A recent Q&A on Danish newspaper Kristeligt Dagblad's religion portal led to a storm of opinions.
Salaam alakayium, I'm a boy of 18 who wants to ask a question: I've been to the army's [recruiting] day in Slagelse, and I was born and raised in Denmark. When I'm thinking about it now, my parents are from Pakistan and I'm from Denmark.
So my question is: is military service permitted by Islam, and what now, if I'm considering being a soldier for Denmark or doing some form of training in defense of the country where I will live my whole life?
This article was prepared by the Islam in Europe blog - islamineurope.blogspot.com
Is it permitted to be a soldier and fight for a Christian country which has so many Muslims? And if it's not allowed, in which way, and if it's allowed, in which way? I'm really confused on this issue.
Wa aleikum al salam,
It's allowed to do military training in a non-Muslim country, if during the training you can still practice Islam and at the same time, it's not required that you carry out acts which are not permitted in Islam, including serving as a silent and obedient slave-soldier for oppressive governments, which unfortunately wage wars for their own interest above the people's welfare.
For example, I can't see who a Muslim can be stationed in Afghanistan, without at the same time helping to support oppression, which unfortunately is taking place.
I can see possibilities elsewhere though. Some of the military training can be done while at the same time keeping away from the wars, our government has gotten involved in. You're not forced to be stationed abroad. You can easily serve as a soldier at home. This depends though on the training you're taking.
With my limited knowledge in this area, I think that combat troops are forced to be stationed abroad when you're finished training, while people in the Royal Guard have the option of serving in Denmark and not getting involved in the government's foreign affairs.
I therefore advise to explore your options and choose those that suit you best.
I myself have great interest in the military and strongly considered after finishing high-school (HF) to start military training, but dropped the idea and put other priorities ahead of it. If you are passionate about it, I again advise you to explore your options.
You can inquires by the army and explain to them your situation or go through their website: forsvaret.dk.
Shia Muslim and student
Mohammad Al-Jizani is the editor of the Shia debate forum www.shiaonline.dk.
This led to quite a few opinion pieces in response.
Theologist Bo Grünberger:
".. a democratic government's attempt to defeat a barbaric regime, which publicly beheads people, bans music and forces women and men into a fanciful hell of a prophet's dream, can't be called oppressive, unless there is something very wrong with one's perception of reality," wrote Bo Grünberger, who also criticized Kristeligt Dagblad for using Mohammad Al-Jizani as a responder.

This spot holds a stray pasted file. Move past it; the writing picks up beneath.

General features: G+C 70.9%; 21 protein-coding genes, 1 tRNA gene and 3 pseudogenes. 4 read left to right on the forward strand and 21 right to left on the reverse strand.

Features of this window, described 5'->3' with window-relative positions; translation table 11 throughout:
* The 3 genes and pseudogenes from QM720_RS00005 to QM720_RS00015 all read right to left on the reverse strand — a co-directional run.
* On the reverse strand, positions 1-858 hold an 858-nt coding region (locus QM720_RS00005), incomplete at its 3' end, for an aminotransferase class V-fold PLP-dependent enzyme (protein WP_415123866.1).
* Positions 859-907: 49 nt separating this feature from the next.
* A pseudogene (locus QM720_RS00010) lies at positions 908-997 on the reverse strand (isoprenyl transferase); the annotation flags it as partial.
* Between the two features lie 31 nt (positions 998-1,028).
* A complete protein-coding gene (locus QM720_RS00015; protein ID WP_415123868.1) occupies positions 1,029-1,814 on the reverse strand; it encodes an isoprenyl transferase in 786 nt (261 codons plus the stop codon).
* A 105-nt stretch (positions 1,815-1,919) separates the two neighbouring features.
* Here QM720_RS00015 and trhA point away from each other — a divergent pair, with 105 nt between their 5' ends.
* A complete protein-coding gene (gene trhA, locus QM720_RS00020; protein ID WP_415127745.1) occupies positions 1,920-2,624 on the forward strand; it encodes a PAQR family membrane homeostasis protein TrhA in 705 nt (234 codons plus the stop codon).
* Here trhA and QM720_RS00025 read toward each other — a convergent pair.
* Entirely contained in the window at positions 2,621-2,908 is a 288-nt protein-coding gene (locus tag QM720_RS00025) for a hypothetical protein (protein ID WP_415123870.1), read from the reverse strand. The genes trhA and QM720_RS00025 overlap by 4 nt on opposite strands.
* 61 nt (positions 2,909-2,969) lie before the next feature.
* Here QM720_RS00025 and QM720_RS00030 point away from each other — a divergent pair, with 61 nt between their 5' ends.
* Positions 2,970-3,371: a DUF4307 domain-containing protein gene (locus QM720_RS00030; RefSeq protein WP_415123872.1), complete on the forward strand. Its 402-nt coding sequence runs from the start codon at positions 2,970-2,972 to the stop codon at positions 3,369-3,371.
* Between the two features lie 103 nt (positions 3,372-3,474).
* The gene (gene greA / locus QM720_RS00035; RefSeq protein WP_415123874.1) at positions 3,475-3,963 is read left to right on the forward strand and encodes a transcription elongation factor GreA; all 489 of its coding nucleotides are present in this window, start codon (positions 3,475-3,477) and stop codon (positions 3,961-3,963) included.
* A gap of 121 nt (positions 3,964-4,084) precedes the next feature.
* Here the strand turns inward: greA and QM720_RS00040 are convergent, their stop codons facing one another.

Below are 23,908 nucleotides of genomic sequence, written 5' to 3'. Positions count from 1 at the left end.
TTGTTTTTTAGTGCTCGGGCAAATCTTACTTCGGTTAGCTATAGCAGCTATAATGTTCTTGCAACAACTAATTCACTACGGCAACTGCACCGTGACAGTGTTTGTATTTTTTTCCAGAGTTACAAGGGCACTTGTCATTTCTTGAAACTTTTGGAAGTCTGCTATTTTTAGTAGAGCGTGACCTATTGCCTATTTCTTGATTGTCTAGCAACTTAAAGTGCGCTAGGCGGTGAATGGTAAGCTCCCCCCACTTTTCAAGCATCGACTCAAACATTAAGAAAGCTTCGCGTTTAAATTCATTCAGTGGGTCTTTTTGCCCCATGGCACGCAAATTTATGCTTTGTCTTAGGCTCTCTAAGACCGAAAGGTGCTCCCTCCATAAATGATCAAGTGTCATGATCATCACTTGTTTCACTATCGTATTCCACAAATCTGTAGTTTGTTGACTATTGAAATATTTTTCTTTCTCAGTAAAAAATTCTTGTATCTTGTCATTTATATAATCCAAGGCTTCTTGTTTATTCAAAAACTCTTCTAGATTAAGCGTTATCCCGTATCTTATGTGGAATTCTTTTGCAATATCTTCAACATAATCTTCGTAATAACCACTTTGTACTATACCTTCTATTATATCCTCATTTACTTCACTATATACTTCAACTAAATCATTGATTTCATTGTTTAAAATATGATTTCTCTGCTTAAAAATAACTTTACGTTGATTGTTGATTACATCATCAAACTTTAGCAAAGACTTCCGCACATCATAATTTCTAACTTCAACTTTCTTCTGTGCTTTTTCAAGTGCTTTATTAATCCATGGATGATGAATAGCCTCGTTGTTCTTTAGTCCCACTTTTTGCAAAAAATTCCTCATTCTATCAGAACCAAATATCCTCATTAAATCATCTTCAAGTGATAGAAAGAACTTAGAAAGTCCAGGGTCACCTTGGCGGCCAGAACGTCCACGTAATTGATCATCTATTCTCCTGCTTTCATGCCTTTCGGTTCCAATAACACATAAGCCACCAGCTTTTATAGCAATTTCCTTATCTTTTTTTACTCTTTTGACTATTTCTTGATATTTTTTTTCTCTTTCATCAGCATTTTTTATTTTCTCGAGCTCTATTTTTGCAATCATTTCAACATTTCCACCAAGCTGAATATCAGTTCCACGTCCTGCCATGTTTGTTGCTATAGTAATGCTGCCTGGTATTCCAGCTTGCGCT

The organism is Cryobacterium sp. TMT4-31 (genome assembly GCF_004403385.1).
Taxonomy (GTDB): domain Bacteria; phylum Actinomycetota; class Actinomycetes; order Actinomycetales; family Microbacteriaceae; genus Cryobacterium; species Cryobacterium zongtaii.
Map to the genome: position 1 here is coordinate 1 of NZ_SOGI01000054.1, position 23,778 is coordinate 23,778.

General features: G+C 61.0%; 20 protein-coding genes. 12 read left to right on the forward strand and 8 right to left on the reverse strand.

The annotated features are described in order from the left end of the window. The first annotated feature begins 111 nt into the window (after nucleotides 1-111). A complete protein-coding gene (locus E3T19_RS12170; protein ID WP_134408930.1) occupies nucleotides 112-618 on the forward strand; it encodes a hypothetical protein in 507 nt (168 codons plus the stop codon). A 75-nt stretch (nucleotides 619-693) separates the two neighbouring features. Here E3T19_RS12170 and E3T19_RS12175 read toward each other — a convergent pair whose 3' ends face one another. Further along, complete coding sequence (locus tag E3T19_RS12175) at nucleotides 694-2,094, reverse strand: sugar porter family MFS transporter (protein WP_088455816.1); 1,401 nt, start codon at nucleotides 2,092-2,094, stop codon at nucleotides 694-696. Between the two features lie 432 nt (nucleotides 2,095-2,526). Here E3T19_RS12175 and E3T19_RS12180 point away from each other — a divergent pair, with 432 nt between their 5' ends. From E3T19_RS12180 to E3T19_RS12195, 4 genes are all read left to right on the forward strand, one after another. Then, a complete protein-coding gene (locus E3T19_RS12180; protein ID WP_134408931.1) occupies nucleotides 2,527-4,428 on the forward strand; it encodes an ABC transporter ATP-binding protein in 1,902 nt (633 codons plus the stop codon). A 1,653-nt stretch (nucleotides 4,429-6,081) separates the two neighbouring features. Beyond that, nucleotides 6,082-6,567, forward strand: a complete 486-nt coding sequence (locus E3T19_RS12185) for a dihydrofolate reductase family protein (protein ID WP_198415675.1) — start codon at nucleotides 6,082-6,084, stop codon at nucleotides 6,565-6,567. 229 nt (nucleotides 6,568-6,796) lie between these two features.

As did Johan Aa, who thinks Mohammad Al-Jizani's answer is an expression of a different form of oppression.
"Is this the image that Al-Jizani himself - in a distorted understanding of religion - wants to serve as a silent and obedient slave-solder for an oppressive Islam?"
Other Muslims also joined in the debate, including Safia Aoude, a jurist and teacher at a Muslim school.
"Muslims are obligated to defend their homes, both by the Koran and the Prophet's example, and therefore also the country where you and your family live in. Therefore it's not only permitted, but also laudable and benefits the community, if you get military training, for example, the Danish army," says Safia Aoude, who stresses that the Danish army allows you to opt out of participating directly in war.
"If you don't want to fight for Denmark, for example, in other parts of the world, the Danish military system leaves you plenty of opportunities to do civil service. In recent years the military in Denmark did a lot to give a place to the religious needs of Muslim soldiers during training and service, although it hasn't yet introduced a hijab uniform, but I'm certain that will also come sooner or later," wrote Safia Aoude.
Aminah Tønnsen, a Muslim lecturer and author of several books about Islam, criticized the war in Afghanistan.
"In my view there's nothing to prevent a Muslim from training for the Danish army. However, it's problematic if he's then stationed in war-like conditions, as the Koran only permits defensive war," wrote Aminah Tønnsen, who generally rejects the belief that war is a solution.
"I don't think that you can establish people, freedom and democracy by force of arms, death and destruction," writes Aminah Tønnsen.
The fierce debate led Mohammad Al-Jizani to respond:
"Overall, I'm very much aware how oppressive and barbaric is the Taliban. I myself am a strong opponent of theirs. Therefore I think that such tyrants should be removed from power. I don't support, though, anybody who wants them removed. A superpower like the USA have their own interests in the country, and I don't think that moral people should support them," wrote Mohammad Al-Jizani and added that his answer shouldn't be seen as a criticism of Danish soldiers.
"I have a lot of respect for our soldiers and veterans, and I'm convinced that they do it in good faith and really want to help the Afghans and make a difference down there, which is a noble idea. Additionally, I have friends who've been stationed in Afghanistan and I've talked a lot with them about the war. This doesn't mean though that I exclude other opinions and don't look at the war objectively. The war is unjustified and I prefer that people don't get involved in it, but instead serve in Denmark. It's much more noble to defend and serve one's country than to wage war against others," wrote Mohammad Al-Jizani.
Source: Kristeligt Dagblad (Danish)